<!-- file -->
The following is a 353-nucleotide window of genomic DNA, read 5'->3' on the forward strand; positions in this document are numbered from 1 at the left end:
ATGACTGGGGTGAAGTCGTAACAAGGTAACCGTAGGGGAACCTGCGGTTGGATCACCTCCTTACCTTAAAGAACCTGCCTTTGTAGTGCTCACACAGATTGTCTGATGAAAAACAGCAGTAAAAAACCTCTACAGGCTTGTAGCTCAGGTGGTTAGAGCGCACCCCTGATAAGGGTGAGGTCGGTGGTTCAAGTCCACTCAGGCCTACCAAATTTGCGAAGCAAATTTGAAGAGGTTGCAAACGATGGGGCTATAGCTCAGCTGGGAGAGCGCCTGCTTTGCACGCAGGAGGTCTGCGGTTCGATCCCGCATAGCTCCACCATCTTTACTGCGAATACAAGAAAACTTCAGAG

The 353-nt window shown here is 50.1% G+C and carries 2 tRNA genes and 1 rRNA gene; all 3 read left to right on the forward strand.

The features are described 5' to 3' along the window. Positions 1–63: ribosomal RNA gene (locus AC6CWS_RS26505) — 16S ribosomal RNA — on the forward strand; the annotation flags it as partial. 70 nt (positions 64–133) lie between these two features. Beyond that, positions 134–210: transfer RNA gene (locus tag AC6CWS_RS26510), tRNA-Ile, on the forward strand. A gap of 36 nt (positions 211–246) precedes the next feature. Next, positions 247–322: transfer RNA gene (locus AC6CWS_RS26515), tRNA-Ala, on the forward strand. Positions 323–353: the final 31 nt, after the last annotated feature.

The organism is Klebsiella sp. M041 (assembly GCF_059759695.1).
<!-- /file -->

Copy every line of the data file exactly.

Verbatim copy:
The following is a 353-nucleotide window of genomic DNA, read 5'->3' on the forward strand; positions in this document are numbered from 1 at the left end:
ATGACTGGGGTGAAGTCGTAACAAGGTAACCGTAGGGGAACCTGCGGTTGGATCACCTCCTTACCTTAAAGAACCTGCCTTTGTAGTGCTCACACAGATTGTCTGATGAAAAACAGCAGTAAAAAACCTCTACAGGCTTGTAGCTCAGGTGGTTAGAGCGCACCCCTGATAAGGGTGAGGTCGGTGGTTCAAGTCCACTCAGGCCTACCAAATTTGCGAAGCAAATTTGAAGAGGTTGCAAACGATGGGGCTATAGCTCAGCTGGGAGAGCGCCTGCTTTGCACGCAGGAGGTCTGCGGTTCGATCCCGCATAGCTCCACCATCTTTACTGCGAATACAAGAAAACTTCAGAG

The 353-nt window shown here is 50.1% G+C and carries 2 tRNA genes and 1 rRNA gene; all 3 read left to right on the forward strand.

The features are described 5' to 3' along the window. Positions 1–63: ribosomal RNA gene (locus AC6CWS_RS26505) — 16S ribosomal RNA — on the forward strand; the annotation flags it as partial. 70 nt (positions 64–133) lie between these two features. Beyond that, positions 134–210: transfer RNA gene (locus tag AC6CWS_RS26510), tRNA-Ile, on the forward strand. A gap of 36 nt (positions 211–246) precedes the next feature. Next, positions 247–322: transfer RNA gene (locus AC6CWS_RS26515), tRNA-Ala, on the forward strand. Positions 323–353: the final 31 nt, after the last annotated feature.

The organism is Klebsiella sp. M041 (assembly GCF_059759695.1).